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Increased Soybean Nitrogen Fixation: A Potential Game-Changer?

In the agricultural science field, as in all scientific fields, new discoveries are rather rare and oftentimes offer promise that in fact may not be realized. However, most scientific discoveries are exciting in the beginning, and their potential impact to their particular discipline can be surmised.

A recent discovery regarding nitrogen (N) fixation by soybean has been reported in an article entitled “Increasing Nitrogen Fixation and Seed Development in Soybean Requires Complex Adjustments of Nodule Nitrogen Metabolism and Partitioning Processes” that appears in Current Biology, Vol. 26, p. 2044-2051, 2016. The authors are Amanda Carter and Mechthild Tegeder of Washington State University.

Below are some points to remember when assessing the results from the study.

    In the legume–rhizobia symbiotic relationship, bacteroids (rhizobia) in the root nodules “fix” atmospheric N2. After a series of chemical transformations, this N is mobilized and used by the plant to supply its nitrogen needs in developing tissue and seeds. Seed yield in nodulated legume plants is linked to this bacterial N2 fixation.

    A source-sink relationship in a plant involves the movement of various substances from their region of supply (the source; e.g. nodules) to their region of use or storage (the sink; e.g. soybean seed). Sink capacity is the capacity of a plant’s tissues or organs to import and store compounds from the source.

Below is a summary of the results from the study.

    Two transgenic soybean lines–UPS1-OE1 and UPS1-OE2 (OE stands for over-expressor)–were produced, and nodulated OE plants were used in a greenhouse study.

    In the study, the authors increased the expression of importers necessary to enhance N flow out of the nodules, and measured the consequence on N nutrition in the shoot and on sink development and nodule function.

    To determine the effects of this improved N availability on the plant, they analyzed the development of reproductive sink organs; i.e. number of pods and seeds per pod, and seed yield.

    Number of pods was increased and seeds per pod were increased, which resulted in an increase in total number of seeds and an overall increase in seed yield from OE plants. Weight of individual seed was not changed. Thus, they concluded that this pointed to increased N acquisition from the atmosphere, followed by increased N delivery to the shoot, which then increased the development of reproductive sinks in the OE soybean plants.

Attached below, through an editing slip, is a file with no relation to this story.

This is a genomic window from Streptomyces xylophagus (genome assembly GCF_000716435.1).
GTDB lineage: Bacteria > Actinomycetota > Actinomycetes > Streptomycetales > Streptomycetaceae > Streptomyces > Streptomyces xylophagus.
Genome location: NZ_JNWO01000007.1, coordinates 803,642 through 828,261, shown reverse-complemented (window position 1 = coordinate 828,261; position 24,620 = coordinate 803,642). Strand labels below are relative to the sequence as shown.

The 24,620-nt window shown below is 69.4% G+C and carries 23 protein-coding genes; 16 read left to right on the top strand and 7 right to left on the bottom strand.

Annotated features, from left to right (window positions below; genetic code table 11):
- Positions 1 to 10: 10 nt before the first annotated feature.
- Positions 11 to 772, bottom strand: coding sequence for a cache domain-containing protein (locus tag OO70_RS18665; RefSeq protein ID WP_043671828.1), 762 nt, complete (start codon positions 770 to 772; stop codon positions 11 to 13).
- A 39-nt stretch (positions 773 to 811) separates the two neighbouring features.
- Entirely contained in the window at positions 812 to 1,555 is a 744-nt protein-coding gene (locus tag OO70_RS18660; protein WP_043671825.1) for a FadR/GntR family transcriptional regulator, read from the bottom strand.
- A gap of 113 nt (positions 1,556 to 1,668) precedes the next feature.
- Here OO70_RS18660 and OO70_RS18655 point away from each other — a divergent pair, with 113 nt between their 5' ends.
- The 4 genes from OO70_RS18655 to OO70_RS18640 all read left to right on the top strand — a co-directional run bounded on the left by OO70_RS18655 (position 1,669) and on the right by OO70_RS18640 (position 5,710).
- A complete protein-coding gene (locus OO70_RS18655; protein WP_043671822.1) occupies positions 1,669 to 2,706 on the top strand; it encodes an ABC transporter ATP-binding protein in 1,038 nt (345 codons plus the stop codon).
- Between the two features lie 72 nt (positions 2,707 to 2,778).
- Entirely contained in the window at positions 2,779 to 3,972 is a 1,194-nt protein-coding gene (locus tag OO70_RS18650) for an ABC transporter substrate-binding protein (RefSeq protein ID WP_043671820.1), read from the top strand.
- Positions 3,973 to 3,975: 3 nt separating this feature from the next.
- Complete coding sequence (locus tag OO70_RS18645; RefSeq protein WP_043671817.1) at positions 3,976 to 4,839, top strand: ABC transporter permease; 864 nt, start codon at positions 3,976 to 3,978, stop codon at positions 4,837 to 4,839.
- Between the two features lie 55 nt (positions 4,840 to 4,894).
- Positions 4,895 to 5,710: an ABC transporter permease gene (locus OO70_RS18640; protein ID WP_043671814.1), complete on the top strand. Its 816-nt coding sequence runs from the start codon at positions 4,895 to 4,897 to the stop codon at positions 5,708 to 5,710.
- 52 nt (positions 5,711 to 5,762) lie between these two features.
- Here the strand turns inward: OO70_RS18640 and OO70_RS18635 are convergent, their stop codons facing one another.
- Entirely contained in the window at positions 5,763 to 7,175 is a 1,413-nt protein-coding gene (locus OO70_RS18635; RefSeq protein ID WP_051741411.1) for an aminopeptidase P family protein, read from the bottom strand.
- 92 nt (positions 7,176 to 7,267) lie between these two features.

Interestingly, previous research conducted for 3 years in the field at Stoneville, Miss. provided results [see Crop Sci. 46:52-60 (2016)] showing that using fertilizer N to replace fixed N in soybean resulted in a significant increase in seed yield, and this increase was largely attributable to an increase in the number of seed. Also, the results led to the conclusion that N2 deficiencies that limit soybean yield occur before the beginning of the processes that determine the number of seed. These earlier findings regarding how increased N supply to the soybean plant affects the components that affect yield support the above results.

    Nodule numbers were greatly increased in OE plants, which led to an increase in nodule biomass. The N2 fixation rate per nodule increased in OE plants. Thus, the increase in N2 fixation resulted from both nodule development and activity.

There is anecdotal evidence that the number and mass of nodules per se has little to do with N2 fixation activity. Thus, the above research results may in fact be the result of increased efficiency of the N2 fixation/mobilization process in soybean.

    The authors concluded that enhancing N export from soybean nodules leads to increased N2 fixation, nodule metabolism, and shoot N nutrition in the OE plants, and promotes increased seed development which resulted in increased seed yield.

As stated above, these results are from a greenhouse study. Further research will need to focus on: 1) imparting this OE characteristic to proven agronomic soybean types/varieties; 2) determining if these results can be duplicated with these OE varieties grown in the field; and 3) determining whether or not this potential increase in N fixation/availability/metabolism can be supported by the energy resources available from the growing plant since the increased nodule activity would become a larger sink for the photosynthetically-derived energy produced by the plant.

I am not a plant physiologist or biochemist, but I find this discovery very exciting, and a potential game-changer if it can be transferred to the soybean genome in general, and then can be translated into increased yield of newly developed varieties. However, this is the type of work that will require long-term support and resources that may only be available from sources outside public institutions. Hopefully, future research based on the above finding can be achieved with such forthcoming resources.

Composed by Larry G. Heatherly, Oct. 2016, larryheatherly@bellsouth.net. Thanks to Dr. Tom Sinclair, North Carolina State Univ., and Dr. Jeff Ray, USDA-ARS, Stoneville, MS for their input for this article.